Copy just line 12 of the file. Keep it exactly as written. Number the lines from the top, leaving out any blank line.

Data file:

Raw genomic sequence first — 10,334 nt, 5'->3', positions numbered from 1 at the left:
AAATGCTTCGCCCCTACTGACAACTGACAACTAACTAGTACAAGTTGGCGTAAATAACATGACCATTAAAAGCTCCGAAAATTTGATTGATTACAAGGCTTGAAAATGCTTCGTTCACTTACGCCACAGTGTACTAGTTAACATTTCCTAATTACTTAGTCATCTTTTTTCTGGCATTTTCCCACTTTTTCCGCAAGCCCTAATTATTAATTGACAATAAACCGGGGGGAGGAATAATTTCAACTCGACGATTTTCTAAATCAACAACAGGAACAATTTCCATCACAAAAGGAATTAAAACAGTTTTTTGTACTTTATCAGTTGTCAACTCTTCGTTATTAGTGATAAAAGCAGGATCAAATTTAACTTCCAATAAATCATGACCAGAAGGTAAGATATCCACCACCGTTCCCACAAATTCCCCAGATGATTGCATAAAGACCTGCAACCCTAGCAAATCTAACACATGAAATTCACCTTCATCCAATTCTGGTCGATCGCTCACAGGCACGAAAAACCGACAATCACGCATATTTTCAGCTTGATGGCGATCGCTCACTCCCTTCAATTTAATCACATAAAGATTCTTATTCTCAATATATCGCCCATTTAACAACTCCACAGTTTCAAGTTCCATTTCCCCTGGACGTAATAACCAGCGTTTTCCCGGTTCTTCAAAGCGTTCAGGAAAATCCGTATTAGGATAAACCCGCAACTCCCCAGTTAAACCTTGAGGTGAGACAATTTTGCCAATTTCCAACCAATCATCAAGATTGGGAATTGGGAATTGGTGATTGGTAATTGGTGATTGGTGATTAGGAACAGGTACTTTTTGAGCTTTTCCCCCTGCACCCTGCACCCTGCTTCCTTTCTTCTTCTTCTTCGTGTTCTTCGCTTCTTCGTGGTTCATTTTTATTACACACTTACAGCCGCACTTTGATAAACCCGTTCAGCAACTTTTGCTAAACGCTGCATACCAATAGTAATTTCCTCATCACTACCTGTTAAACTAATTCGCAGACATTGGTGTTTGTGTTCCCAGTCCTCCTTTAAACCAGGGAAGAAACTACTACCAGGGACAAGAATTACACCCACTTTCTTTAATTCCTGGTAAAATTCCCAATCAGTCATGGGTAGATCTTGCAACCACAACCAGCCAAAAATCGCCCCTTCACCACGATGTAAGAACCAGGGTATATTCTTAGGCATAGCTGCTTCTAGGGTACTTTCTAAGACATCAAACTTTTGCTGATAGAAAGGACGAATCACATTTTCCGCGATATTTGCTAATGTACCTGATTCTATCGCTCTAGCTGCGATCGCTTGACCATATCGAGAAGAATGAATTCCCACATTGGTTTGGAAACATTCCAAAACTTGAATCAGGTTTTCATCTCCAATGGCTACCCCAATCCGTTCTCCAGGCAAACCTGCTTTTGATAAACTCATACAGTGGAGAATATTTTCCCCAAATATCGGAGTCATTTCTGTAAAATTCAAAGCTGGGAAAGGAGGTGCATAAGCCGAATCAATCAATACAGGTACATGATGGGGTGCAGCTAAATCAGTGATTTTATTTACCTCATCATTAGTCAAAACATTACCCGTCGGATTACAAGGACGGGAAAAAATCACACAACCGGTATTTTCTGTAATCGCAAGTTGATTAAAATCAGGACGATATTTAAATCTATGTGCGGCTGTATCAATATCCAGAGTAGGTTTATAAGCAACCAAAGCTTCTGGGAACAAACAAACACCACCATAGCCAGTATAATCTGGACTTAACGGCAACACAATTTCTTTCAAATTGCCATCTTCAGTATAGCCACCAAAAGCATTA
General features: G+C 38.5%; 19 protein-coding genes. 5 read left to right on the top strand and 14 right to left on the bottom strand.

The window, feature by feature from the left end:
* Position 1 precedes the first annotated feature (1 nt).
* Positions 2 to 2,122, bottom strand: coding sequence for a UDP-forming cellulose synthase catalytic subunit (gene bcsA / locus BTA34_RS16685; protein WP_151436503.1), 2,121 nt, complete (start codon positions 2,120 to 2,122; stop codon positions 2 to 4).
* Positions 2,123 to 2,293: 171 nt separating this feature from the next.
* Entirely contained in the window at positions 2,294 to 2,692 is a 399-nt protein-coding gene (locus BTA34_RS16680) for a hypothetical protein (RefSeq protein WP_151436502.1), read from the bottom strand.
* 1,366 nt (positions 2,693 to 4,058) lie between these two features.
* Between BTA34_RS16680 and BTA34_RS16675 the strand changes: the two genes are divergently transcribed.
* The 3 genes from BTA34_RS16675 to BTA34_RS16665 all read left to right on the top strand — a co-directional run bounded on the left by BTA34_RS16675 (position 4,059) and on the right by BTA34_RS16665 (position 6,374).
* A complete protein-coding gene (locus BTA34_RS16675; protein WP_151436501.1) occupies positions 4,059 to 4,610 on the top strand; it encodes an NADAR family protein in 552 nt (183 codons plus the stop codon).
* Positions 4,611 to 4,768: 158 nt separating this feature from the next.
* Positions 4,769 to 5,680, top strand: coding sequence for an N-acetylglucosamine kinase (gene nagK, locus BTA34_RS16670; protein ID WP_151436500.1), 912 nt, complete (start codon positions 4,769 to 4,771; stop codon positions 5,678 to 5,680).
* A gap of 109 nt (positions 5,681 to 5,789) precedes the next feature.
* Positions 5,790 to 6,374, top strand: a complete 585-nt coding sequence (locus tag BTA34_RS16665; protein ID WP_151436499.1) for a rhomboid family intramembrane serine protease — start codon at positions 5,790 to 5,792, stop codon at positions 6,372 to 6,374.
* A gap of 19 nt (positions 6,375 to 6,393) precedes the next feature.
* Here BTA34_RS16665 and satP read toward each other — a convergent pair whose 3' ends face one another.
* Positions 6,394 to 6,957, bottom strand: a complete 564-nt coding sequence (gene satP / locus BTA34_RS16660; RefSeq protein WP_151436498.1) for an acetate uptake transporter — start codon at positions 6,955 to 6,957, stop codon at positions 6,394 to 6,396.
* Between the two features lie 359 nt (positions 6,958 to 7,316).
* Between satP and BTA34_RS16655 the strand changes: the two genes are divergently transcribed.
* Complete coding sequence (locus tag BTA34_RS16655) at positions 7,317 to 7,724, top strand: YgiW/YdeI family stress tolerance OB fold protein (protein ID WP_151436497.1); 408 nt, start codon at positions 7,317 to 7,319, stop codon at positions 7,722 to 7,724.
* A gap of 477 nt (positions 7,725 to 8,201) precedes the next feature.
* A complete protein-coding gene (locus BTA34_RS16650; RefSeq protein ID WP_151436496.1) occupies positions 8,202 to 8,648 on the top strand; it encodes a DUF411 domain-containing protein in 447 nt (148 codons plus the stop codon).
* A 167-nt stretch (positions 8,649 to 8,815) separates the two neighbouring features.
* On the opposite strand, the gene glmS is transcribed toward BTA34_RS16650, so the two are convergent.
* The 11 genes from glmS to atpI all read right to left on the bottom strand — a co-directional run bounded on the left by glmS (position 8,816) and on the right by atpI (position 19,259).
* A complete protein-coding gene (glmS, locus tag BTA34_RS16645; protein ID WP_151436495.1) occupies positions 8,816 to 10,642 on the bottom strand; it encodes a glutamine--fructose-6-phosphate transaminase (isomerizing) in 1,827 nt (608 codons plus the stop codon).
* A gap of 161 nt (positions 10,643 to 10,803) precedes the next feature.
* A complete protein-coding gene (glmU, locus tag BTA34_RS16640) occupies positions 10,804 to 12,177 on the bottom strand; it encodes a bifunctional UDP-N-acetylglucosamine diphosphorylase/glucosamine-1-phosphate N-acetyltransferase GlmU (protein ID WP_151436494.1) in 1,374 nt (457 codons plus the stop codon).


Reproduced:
* A complete protein-coding gene (locus BTA34_RS16675; protein WP_151436501.1) occupies positions 4,059 to 4,610 on the top strand; it encodes an NADAR family protein in 552 nt (183 codons plus the stop codon).